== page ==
Help Request: Regulators.

 
#1

DJ Sures, I need your expertise to finalize my LeXI Project. Here's my question, Her HD-7 arms each have 7 servos. That's a total of 14 servos that need external power. How many regulators do I need to power them right? they will have a power source of 2 x 12v power sonic batteries at 9a each connected in parallel. the batteries will be only for the arms. Also connected to the batteries will be the 2 dc motors. any help would be greatly appreciated so I can complete my robot.

#2

@aameralis you have already asked the question on this thread. Maybe you can continue over there.

DJ has lots of other things to spend his valuable time on. There are people like Rich on this forum who will be able to help you just as well Grin

#3

You can work it out.

Find the maximum current draw of the servos.
Multiply it by the number of servos.
This is the maximum all servos will draw if they all start up at the same time or are at peek load at the same time, which basically means it's enough power for any circumstance.

Your regulators will need to be rated higher than the maximum demand. So, for instance if each servo had a maximum demand of 2A, that would be 14A. So you would need a 14A regulator for these servos or put 3 x 5A in parallel, or use one 5A for every 3 servos (one will have 1 servo on, or do a 3, 2, 2 configuration).

You will also need to check the batteries can give out the required current. A 5Ah LiPo battery with a 20c rating will give out 100Amps (20x5) but a 9Ah battery with a 1C rating (if they exist) wouldn't be able to supply the necessary current and the servos would fail regardless of the regulators.

Don't forget to allow for the DC motor's current draw too.

#4

@aamerlis , there are devices called BEC ( servo battery elimination circuits) designed to drop battery voltage down to a set voltage for your servos. These are lliterally designed specifically for what you want and are switching regulators that don't burn off voltage as heat. Castle creations is a reliable brand used in high end RC planes , heli and jets. They are programmable to the specific voltage you want 4.8 v to 9v output.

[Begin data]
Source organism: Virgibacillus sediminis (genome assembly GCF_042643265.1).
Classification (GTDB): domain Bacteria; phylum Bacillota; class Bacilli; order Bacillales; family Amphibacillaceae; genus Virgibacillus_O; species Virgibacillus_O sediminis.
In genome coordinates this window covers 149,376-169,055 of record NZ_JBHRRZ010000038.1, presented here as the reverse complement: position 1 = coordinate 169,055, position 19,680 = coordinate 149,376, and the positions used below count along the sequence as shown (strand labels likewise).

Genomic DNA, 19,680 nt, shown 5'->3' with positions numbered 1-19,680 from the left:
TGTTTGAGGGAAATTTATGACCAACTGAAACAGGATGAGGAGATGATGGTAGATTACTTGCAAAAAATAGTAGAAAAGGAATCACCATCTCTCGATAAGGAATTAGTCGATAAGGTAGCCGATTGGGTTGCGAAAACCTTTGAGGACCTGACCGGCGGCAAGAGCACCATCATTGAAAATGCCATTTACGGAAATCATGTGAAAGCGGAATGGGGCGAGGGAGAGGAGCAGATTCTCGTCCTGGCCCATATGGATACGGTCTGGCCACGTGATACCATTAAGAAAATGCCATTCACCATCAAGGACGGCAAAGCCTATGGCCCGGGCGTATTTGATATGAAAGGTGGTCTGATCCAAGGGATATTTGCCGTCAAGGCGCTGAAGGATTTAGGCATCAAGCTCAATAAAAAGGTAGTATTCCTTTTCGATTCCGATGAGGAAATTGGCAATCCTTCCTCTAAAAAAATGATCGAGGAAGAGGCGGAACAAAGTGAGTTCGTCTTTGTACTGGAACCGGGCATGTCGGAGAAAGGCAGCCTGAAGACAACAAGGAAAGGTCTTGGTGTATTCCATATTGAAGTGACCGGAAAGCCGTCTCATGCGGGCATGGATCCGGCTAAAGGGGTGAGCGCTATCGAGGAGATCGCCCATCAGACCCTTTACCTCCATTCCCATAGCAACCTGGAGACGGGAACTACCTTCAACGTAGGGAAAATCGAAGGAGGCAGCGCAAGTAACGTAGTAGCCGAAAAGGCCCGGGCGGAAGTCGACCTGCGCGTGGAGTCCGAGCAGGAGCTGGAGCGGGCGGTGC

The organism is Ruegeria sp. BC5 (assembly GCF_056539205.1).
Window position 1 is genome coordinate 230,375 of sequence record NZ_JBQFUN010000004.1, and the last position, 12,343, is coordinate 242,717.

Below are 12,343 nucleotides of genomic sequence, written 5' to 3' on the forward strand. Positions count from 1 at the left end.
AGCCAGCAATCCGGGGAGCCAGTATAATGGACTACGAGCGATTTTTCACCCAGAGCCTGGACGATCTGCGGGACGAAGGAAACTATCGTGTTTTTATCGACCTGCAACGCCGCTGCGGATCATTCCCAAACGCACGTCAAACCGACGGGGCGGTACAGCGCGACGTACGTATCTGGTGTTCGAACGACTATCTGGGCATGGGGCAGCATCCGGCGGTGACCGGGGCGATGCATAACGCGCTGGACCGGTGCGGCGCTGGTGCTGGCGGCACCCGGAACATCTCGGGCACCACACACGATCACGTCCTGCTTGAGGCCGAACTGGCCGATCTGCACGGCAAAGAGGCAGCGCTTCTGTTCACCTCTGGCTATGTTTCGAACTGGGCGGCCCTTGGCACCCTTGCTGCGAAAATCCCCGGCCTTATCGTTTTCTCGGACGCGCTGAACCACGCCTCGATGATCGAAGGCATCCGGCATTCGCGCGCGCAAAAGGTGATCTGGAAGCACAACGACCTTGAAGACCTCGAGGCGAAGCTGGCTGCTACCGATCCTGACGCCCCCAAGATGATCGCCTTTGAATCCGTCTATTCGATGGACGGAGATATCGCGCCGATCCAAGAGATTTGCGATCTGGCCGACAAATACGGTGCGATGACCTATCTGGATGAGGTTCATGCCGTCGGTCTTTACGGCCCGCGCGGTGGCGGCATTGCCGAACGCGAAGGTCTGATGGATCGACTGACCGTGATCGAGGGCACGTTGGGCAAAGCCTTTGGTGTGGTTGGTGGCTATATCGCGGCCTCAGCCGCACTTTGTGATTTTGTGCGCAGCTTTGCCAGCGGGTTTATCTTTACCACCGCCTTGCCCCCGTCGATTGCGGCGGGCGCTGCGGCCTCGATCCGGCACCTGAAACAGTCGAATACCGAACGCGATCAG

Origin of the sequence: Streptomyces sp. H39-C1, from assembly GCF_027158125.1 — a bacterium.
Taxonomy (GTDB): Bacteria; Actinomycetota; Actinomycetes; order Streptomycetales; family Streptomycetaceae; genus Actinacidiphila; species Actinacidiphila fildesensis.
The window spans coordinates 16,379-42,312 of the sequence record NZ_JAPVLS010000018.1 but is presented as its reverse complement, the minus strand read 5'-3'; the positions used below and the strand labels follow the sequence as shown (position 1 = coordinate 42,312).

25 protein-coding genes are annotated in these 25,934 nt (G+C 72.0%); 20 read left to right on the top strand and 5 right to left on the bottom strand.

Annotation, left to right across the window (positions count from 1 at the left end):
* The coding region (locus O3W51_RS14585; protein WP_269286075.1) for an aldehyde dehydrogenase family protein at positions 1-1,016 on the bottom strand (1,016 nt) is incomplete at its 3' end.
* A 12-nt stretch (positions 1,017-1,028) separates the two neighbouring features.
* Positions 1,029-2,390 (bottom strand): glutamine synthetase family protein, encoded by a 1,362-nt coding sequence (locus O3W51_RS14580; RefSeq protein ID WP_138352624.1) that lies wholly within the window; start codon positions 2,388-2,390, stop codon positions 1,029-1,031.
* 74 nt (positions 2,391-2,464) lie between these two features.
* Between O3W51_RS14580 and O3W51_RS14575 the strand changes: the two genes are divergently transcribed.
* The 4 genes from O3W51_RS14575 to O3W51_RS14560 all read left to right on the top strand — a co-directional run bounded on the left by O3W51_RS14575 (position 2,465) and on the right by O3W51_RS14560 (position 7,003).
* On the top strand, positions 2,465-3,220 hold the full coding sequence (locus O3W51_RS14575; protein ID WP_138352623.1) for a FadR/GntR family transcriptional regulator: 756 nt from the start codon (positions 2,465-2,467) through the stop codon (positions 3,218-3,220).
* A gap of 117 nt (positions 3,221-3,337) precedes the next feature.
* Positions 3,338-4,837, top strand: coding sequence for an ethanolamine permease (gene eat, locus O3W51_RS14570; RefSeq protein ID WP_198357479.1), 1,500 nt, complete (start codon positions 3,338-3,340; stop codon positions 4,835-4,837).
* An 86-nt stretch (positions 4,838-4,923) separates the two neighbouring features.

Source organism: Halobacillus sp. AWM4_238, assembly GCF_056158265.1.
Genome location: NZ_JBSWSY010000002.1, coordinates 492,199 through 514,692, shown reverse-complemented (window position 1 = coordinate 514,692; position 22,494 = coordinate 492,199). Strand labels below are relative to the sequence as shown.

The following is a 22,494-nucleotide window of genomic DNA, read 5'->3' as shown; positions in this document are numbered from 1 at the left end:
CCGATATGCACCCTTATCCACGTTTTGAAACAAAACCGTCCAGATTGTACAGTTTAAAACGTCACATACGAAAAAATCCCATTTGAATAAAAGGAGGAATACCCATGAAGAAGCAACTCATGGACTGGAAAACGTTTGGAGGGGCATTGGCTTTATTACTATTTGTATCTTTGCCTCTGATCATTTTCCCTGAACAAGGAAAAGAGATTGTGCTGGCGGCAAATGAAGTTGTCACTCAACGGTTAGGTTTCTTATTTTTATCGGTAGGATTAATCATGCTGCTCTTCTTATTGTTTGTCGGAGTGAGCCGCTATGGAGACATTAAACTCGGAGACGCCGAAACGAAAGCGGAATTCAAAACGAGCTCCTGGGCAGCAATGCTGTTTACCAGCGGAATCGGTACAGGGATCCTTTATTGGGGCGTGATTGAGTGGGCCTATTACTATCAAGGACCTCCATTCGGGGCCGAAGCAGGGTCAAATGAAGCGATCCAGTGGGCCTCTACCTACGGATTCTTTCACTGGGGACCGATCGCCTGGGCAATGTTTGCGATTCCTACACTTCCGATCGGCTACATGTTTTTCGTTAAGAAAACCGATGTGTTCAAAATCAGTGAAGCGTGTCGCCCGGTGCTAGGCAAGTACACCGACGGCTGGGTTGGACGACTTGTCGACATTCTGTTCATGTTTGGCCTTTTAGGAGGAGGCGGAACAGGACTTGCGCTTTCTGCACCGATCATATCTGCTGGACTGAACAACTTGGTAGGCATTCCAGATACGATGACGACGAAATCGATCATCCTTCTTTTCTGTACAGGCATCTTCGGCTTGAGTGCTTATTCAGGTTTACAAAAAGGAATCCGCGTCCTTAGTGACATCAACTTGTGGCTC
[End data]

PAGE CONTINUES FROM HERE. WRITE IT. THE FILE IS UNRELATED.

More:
I will post one rated 10 amp continuous current.

#5

http://www.ebay.com/itm/Castle-Creations-CC-BEC-10A-6S-Switching-Regulator-/360703623085?pt=Radio_Control_Parts_Accessories&hash=item53fb9c7fad

This is a 10 amp model that I would run no more than 4 high torque servos from to keep it cool. No more than 8 standard ( 200ma to 600ma) servos

#6

UC285 LDO Regulator 5A Adjustable 1.2-6V TO220


http://www.ebay.com/itm/UC285-LDO-Regulator-5A-Adjustable-1-2-6V-TO220-/181052292299?pt=LH_DefaultDomain_0&hash=item2a278ebccb


If you do want the DIY route instead of using a premade regulator like I posted you can use an adjustable 5 amp regulator for each servo as well. Remember the gold rule of power regulation - the stall amp load of the servo needs to be less than the continous rating of the regulator- here are some low drop out cheap regs you can use to power 1-2 servos each to keeps the regs running cool. You just use a resistor jumpered on pin 4 and 5 to control the voltage output. This way you can give the individual servo the voltage it needs 4.8 to 6v

Just a note on Rich's suggestion - he's right you can parallel regulators but when you put multiple loads from different servos the load does not like to balance between the regulators and one can run hotter than the others and in the event it gets too hot it could fail. That's a possible situation and I just want you to know all your options. Two things can be done to remedy multiple loads. You can put a diode on the emitter of each regulator and a heatsink is a must. Pranav used parallel regs for lower amp loads on his project. The other obvious option is having a switching regulator like the one I posted that is premade for the job or individual regulator for every 1-2 high torque servos.


Personally I'm a DIY guy and I'm fine with a reg for every servo , it means if a reg overheard or goes bad that the damage is isolated to only that one regulator and servo and maybe the power fuse. It keeps larger oops moments from happening. I hope you found this informative. - Josh

#7

That would cost over $84 for 16 servos. 12ARM plus two NECK. Then, would we be done? This project is eating my lunch. It is my own fault. I always think BIG.

*eyeroll*

#8

@josh how to you program the first one( BEC)?

#9

@Mel , talking to aamerlis a while I know he likes to get the most from his equipment. You can use 5 volt reg which are much cheaper but you will get a little less torque rating than 6 volts would give you.

LM1084 5v regulators , 1 per servo and these handle 5 amps continous each. On eBay they are 10 for $5

Since these are cheap and handle 5 amp they are a great choice to regulate each of your servos Mel. They just want get you max potential of the servo at 5 volts but you could get the job done for around ten dollars. Smile

#10

@aameralis , you buy the castle creations usb cable to program them. Download software from their website. They are switching regulators so they are much more efficient and cooler than a analog regulator.